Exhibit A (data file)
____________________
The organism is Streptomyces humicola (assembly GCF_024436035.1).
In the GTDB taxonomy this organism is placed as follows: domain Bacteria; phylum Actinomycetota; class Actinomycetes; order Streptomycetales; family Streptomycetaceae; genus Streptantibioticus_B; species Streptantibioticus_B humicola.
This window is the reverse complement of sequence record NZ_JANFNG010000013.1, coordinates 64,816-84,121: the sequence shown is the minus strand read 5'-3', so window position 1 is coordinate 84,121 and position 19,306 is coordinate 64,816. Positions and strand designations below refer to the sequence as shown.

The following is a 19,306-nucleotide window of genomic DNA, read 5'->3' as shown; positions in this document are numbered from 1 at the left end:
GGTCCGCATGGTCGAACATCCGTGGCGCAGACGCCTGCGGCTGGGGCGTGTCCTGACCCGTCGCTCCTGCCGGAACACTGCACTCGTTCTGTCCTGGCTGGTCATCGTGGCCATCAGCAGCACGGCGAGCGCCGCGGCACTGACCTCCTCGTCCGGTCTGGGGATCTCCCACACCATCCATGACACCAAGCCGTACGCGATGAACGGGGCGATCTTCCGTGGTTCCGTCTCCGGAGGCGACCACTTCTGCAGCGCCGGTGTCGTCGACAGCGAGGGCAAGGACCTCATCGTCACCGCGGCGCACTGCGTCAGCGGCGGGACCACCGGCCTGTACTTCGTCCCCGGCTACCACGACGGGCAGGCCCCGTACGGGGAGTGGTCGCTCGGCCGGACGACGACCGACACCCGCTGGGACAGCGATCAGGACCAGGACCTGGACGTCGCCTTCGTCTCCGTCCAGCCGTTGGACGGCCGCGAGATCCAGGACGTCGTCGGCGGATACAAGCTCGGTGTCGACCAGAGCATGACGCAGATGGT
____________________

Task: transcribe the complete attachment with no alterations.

The organism is Streptomyces humicola (assembly GCF_024436035.1).
In the GTDB taxonomy this organism is placed as follows: domain Bacteria; phylum Actinomycetota; class Actinomycetes; order Streptomycetales; family Streptomycetaceae; genus Streptantibioticus_B; species Streptantibioticus_B humicola.
This window is the reverse complement of sequence record NZ_JANFNG010000013.1, coordinates 64,816-84,121: the sequence shown is the minus strand read 5'-3', so window position 1 is coordinate 84,121 and position 19,306 is coordinate 64,816. Positions and strand designations below refer to the sequence as shown.

The following is a 19,306-nucleotide window of genomic DNA, read 5'->3' as shown; positions in this document are numbered from 1 at the left end:
GGTCCGCATGGTCGAACATCCGTGGCGCAGACGCCTGCGGCTGGGGCGTGTCCTGACCCGTCGCTCCTGCCGGAACACTGCACTCGTTCTGTCCTGGCTGGTCATCGTGGCCATCAGCAGCACGGCGAGCGCCGCGGCACTGACCTCCTCGTCCGGTCTGGGGATCTCCCACACCATCCATGACACCAAGCCGTACGCGATGAACGGGGCGATCTTCCGTGGTTCCGTCTCCGGAGGCGACCACTTCTGCAGCGCCGGTGTCGTCGACAGCGAGGGCAAGGACCTCATCGTCACCGCGGCGCACTGCGTCAGCGGCGGGACCACCGGCCTGTACTTCGTCCCCGGCTACCACGACGGGCAGGCCCCGTACGGGGAGTGGTCGCTCGGCCGGACGACGACCGACACCCGCTGGGACAGCGATCAGGACCAGGACCTGGACGTCGCCTTCGTCTCCGTCCAGCCGTTGGACGGCCGCGAGATCCAGGACGTCGTCGGCGGATACAAGCTCGGTGTCGACCAGAGCATGACGCAGATGGT